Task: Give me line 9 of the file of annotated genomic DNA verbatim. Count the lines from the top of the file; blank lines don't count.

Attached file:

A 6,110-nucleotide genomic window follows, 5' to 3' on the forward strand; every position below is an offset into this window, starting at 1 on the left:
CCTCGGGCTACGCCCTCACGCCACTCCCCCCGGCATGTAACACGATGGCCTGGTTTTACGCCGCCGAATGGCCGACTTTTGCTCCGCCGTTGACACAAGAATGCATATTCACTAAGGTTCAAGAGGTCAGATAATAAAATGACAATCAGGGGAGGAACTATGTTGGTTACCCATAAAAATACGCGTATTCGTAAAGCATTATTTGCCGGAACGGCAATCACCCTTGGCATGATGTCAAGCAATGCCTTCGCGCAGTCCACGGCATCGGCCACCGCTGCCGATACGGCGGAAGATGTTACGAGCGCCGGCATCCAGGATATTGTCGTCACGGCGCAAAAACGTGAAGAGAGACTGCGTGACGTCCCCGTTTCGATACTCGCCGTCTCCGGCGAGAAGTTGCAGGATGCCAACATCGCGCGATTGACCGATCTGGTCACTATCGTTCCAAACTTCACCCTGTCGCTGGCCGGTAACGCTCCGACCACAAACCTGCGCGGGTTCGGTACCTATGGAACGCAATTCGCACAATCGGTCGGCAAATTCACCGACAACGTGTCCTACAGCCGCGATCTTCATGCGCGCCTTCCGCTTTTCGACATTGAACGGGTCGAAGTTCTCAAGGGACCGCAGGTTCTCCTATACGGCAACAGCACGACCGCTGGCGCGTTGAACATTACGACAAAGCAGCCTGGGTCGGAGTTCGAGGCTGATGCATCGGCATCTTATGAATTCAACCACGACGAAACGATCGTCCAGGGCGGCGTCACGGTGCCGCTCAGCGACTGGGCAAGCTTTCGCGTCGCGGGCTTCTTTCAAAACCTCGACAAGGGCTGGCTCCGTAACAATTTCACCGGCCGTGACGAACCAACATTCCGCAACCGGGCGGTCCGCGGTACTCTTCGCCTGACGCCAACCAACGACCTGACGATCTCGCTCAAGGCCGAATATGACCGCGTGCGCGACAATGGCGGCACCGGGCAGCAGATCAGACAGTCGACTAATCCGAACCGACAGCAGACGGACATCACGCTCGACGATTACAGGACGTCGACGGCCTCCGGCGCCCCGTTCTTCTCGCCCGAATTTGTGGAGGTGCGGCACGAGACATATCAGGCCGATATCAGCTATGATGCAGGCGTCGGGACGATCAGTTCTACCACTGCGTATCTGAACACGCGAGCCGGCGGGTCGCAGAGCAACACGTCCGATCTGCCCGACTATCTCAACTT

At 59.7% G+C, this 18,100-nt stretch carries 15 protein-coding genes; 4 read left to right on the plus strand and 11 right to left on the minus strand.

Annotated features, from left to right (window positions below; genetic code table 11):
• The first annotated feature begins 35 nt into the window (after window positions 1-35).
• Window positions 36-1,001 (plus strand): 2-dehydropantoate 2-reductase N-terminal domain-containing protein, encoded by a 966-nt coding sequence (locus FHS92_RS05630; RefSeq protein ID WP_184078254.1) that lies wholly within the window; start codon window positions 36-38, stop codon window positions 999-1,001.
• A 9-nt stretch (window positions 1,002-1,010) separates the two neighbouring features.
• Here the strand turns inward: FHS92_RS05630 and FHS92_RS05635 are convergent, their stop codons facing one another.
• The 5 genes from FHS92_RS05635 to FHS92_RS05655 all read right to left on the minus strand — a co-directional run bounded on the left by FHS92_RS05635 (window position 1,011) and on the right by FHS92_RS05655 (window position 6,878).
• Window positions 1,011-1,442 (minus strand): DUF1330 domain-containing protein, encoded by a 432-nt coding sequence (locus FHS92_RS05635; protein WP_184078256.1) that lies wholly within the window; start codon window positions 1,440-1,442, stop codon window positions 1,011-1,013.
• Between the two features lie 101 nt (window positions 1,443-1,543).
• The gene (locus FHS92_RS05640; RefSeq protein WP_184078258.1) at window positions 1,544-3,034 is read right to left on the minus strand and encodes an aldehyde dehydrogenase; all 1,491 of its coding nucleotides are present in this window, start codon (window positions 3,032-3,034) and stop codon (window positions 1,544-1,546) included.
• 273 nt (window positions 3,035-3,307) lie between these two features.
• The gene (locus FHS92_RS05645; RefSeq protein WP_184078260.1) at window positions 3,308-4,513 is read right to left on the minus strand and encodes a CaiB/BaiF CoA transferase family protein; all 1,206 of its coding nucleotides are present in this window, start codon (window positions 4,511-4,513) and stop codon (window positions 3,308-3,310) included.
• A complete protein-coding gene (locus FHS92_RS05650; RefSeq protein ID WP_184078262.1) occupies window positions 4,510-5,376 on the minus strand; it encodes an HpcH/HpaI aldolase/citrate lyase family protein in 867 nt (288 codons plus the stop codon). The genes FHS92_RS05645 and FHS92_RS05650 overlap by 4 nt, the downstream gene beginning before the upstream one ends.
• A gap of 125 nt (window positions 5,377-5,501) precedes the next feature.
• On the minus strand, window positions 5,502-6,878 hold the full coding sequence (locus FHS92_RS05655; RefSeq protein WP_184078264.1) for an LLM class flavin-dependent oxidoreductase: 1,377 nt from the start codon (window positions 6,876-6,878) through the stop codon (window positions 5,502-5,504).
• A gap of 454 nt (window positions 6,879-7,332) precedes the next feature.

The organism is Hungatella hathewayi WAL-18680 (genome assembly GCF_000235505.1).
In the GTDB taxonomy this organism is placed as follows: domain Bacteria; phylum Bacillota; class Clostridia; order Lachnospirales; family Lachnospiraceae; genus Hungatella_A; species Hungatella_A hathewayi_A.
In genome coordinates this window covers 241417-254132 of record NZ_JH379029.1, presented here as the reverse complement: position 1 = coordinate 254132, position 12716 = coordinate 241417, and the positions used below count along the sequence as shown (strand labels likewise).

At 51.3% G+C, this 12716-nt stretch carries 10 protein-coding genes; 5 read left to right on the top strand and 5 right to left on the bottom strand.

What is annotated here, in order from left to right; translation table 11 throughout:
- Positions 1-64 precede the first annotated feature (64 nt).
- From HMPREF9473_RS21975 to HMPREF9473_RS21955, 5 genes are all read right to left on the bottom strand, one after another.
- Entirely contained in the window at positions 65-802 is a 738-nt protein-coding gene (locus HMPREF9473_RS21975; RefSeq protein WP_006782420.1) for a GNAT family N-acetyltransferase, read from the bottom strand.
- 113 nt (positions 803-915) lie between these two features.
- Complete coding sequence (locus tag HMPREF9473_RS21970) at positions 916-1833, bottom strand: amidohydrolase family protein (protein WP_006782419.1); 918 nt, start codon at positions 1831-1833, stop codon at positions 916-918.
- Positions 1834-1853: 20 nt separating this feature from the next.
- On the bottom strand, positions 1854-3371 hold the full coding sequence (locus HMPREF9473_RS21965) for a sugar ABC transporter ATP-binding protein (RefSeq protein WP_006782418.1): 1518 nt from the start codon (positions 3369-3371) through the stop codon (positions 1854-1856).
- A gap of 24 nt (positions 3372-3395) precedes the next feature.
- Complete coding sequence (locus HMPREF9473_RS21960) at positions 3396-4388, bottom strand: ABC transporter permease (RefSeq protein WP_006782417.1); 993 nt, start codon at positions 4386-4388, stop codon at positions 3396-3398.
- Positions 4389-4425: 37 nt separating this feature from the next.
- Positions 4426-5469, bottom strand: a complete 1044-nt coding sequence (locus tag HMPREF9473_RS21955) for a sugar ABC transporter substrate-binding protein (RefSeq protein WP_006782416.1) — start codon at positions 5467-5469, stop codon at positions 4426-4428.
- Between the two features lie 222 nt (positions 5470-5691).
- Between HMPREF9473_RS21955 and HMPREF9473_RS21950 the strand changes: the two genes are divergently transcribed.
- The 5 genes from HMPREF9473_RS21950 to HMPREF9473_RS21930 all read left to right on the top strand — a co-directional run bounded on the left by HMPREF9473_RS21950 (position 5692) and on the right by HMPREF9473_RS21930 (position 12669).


• The 5 genes from FHS92_RS05635 to FHS92_RS05655 all read right to left on the minus strand — a co-directional run bounded on the left by FHS92_RS05635 (window position 1,011) and on the right by FHS92_RS05655 (window position 6,878).